Only 20 percent of the 1,520 people surveyed by Pew in April said they feel overwhelmed, compared to 27 percent who were asked the same question in 2006.

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Is it time you had a digital detox? Five top tips on stepping away from the online world

Resource Author:  Lucy Roue
Resource Date:  11/20/2016
Resource Name:  Manchester Evening News
URL:   Link to Source Article or Site

Information overload has become part of modern day life, but it isn’t always possible to power down and zone out.

Just a few decades ago, hardly any of us had access to the technology we do today, but now on average we spend up to 12 hours a day transfixed by digital devices and technology.

75% of us are using mobile phones, and over a billion humans are just a few clicks from being friends on Facebook. At the push of a button or swipe of a screen, we communicate, share and create with nearly anyone, anytime, anywhere.

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Whoever Wins the White House, This Year’s Big Loser Is Email

Resource Author:  Farhad Manjoo
Resource Date:  10/19/2016
Resource Name:  New York Times
URL:   Link to Source Article or Site

Every four years, pundits race to anoint this or that newfangled tech trend as the next disruptive force to forever alter the mechanics of American democracy. The 2016 campaign has already been called the Snapchat election, the Periscope election, the Meerkat election, the Twitter election, the Facebook election and the meme election. (If there were a vomit emoji, I’d insert one here. And then we’d have the emoji election.)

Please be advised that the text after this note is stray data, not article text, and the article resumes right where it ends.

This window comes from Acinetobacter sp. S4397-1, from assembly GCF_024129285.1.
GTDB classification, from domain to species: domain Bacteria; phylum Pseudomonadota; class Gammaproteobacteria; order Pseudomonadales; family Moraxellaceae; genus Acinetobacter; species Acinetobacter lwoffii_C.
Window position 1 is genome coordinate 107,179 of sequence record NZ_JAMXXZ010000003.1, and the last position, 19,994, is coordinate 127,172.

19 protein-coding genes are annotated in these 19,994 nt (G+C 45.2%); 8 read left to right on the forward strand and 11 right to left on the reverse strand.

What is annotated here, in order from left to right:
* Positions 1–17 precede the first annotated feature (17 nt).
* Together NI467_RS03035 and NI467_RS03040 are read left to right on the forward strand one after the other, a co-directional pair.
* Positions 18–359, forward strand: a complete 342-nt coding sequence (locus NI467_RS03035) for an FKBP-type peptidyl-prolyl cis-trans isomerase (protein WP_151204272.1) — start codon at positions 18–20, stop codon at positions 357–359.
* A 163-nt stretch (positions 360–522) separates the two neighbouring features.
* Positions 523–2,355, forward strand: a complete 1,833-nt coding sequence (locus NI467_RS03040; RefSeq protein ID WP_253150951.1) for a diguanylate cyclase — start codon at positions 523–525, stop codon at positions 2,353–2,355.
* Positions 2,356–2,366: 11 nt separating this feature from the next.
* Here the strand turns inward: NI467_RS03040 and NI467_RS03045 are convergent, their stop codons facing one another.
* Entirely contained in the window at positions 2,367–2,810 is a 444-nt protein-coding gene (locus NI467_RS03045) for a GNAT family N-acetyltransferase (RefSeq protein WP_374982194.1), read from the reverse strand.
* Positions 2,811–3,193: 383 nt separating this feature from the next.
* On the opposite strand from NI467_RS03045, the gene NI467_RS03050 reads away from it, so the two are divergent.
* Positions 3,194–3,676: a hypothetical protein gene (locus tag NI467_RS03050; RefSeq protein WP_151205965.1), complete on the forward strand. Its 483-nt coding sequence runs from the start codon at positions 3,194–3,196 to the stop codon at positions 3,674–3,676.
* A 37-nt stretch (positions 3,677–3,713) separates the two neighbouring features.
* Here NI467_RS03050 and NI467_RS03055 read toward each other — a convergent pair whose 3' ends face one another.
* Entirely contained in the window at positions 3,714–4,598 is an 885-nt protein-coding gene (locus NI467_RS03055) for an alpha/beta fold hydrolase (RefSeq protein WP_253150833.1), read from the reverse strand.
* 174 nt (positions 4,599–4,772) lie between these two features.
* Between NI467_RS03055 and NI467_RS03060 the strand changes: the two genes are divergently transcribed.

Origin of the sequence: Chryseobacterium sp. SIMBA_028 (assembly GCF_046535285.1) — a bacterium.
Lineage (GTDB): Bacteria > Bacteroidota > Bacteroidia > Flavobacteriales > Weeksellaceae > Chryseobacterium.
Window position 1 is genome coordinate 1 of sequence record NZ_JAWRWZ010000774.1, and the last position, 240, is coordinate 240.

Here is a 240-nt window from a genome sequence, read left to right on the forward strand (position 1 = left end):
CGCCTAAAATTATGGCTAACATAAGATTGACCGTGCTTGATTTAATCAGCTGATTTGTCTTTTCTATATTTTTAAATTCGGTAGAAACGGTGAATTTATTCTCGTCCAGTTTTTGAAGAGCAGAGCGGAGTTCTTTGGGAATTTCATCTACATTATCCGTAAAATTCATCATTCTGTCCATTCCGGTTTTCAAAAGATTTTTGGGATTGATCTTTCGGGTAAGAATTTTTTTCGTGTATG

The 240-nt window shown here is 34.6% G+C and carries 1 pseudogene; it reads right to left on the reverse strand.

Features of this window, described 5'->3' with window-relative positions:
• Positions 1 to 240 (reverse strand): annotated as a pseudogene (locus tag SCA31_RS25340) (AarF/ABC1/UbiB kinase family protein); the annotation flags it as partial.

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Living in an easily influenced age

Resource Author:  Drew Temple
Resource Date:  10/20/2016
Resource Name:  The Journal
URL:   Link to Source Article or Site

“It is wise to persuade people to do things and make them think it was their own idea.” — Nelson Mandela

At a recent West Virginia University Academic Media Day, Dr. Elizabeth Cohen, an assistant professor with the department of communication studies, presented research regarding social media and its effect on the 2016 presidential campaign season.